Because for centuries they were transmitted orally. Anthropologists have observed that repetition in oral transmission is ubiquitous. Repetition is a helpful tool against oral dilution often compared to the "Telephone Game"

Your first question is harder to answer, since it is somewhat open to interpretation:

the Buddha is said to have "rediscovered an ancient path". Why was it lost to begin with?

The question assumes this "ancient path" was actually lost to the human experience. This is not necessarily the case. Many schools of Buddhism actually teach that the mental state that precedes attainment is something we have all experienced at some point in our day-to-day lives. We just didn't notice or weren't able to place it. Those that have practiced meditation for a long time will often describe the first time they consciously attain this mental state as this being "familiar", i.e. something they have experienced before.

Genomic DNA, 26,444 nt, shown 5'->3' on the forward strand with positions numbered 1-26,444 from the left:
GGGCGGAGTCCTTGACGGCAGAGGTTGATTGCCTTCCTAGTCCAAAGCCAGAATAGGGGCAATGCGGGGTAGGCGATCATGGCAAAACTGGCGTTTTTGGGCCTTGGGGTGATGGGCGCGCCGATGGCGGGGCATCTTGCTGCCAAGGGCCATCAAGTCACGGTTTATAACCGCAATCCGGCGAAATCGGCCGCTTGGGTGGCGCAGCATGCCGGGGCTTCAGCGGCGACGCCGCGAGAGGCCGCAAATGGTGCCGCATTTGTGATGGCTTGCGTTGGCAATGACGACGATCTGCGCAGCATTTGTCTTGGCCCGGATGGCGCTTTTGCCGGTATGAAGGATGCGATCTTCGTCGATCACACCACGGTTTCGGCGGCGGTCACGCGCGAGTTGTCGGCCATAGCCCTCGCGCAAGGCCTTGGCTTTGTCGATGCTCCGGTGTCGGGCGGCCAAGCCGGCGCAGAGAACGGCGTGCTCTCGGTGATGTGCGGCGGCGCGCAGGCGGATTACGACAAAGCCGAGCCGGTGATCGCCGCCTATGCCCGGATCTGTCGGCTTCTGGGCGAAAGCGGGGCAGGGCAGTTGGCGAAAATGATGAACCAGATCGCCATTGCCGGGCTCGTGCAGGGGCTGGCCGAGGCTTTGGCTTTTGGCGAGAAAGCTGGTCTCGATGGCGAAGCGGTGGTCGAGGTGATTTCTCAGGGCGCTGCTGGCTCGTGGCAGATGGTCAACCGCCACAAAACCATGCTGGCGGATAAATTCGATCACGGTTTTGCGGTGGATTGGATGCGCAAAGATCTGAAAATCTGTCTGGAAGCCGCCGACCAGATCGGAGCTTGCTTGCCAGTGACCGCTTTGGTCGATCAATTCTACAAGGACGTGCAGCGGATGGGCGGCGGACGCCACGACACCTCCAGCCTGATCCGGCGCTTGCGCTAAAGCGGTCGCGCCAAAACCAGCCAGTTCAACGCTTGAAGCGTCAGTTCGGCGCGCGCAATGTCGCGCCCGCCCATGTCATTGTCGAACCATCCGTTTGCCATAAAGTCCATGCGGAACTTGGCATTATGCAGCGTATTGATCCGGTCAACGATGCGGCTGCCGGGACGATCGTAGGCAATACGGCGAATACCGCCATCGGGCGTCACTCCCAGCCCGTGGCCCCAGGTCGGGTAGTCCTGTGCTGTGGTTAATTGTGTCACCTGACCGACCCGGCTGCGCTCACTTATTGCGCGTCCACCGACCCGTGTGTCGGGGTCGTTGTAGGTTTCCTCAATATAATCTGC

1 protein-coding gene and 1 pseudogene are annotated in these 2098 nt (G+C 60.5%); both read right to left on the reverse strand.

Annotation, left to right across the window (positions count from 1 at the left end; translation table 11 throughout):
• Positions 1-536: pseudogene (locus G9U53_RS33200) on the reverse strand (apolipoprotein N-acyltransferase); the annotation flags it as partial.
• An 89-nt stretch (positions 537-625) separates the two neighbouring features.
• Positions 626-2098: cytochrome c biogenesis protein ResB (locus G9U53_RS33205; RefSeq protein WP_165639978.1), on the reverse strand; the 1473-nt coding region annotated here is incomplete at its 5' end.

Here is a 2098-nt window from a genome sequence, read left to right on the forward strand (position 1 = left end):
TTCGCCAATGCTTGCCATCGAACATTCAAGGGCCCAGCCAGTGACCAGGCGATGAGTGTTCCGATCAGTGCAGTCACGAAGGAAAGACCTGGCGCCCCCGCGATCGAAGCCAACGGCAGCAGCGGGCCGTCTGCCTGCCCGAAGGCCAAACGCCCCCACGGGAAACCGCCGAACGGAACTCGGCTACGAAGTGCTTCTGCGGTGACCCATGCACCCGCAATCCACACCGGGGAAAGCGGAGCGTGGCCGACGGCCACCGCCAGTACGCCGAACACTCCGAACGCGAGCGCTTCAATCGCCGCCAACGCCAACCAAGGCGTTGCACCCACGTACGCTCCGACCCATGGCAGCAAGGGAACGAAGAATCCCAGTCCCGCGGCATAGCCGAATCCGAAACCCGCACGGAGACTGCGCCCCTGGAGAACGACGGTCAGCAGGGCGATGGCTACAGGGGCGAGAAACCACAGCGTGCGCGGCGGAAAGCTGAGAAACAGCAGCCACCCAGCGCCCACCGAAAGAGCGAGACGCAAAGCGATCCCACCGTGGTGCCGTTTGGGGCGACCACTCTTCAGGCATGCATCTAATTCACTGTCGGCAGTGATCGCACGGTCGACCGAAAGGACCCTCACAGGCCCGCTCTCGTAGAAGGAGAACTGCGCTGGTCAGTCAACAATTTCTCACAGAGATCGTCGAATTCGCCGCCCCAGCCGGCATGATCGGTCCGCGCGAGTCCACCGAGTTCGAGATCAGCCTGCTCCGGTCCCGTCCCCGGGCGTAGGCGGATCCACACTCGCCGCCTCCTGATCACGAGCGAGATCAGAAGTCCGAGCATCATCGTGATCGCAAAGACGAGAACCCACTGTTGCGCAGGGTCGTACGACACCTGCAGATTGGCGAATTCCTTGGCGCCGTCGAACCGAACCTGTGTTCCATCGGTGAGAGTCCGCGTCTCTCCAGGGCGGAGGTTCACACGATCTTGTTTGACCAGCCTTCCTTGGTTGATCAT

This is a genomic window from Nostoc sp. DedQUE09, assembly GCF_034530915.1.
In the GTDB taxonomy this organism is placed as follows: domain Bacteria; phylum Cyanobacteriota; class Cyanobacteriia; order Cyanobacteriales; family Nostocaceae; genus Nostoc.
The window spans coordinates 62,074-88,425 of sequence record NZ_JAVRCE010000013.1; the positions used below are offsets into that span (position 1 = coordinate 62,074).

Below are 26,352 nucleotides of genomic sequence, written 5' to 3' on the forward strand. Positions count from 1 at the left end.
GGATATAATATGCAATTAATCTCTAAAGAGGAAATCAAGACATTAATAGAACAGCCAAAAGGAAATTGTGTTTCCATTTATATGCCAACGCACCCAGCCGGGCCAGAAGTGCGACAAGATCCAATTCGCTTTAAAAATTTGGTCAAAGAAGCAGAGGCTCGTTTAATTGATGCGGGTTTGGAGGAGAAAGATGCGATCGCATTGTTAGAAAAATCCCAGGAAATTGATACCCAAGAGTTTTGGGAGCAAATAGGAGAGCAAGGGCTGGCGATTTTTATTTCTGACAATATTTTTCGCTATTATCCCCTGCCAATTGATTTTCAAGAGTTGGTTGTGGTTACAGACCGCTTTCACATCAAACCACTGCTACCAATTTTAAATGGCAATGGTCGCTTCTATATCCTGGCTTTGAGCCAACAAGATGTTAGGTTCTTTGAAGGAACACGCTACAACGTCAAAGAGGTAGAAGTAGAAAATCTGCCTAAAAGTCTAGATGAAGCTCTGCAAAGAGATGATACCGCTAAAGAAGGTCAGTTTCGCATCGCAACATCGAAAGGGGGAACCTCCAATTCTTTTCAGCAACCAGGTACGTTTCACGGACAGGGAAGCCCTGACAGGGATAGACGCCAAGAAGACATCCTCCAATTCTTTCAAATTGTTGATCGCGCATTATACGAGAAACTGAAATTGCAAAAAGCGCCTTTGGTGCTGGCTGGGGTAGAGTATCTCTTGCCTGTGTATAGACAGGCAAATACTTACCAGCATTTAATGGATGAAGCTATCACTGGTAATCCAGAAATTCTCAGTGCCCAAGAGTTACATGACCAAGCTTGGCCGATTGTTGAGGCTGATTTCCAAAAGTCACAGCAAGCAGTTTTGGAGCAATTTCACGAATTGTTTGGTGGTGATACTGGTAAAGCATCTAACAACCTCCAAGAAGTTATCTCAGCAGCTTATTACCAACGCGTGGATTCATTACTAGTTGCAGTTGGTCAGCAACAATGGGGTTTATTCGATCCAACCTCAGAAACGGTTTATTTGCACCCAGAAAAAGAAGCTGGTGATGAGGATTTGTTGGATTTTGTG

In this light, Buddhism is an upaya, a skillful means or tool to learn to experience this mental state, often symbolized as "a boat to get you to the other side of the river". It is not meant to be carried on the back inland once you reach the other side. This is what they mean in Zen when a teacher says a student's answer "stinks of Zen". The student is trying to "translate" the experience into Zen vocabulary. Since language is by nature dualistic, it is not possible to render any human experience fully into language without aspects getting "lost in translation". The "ancient path" therefore can be thought of as the actual experience of this mental state, which is universal and described in many cultural traditions, but gets "lost" in translating it into the local vernacular.


Why was it lost to begin with?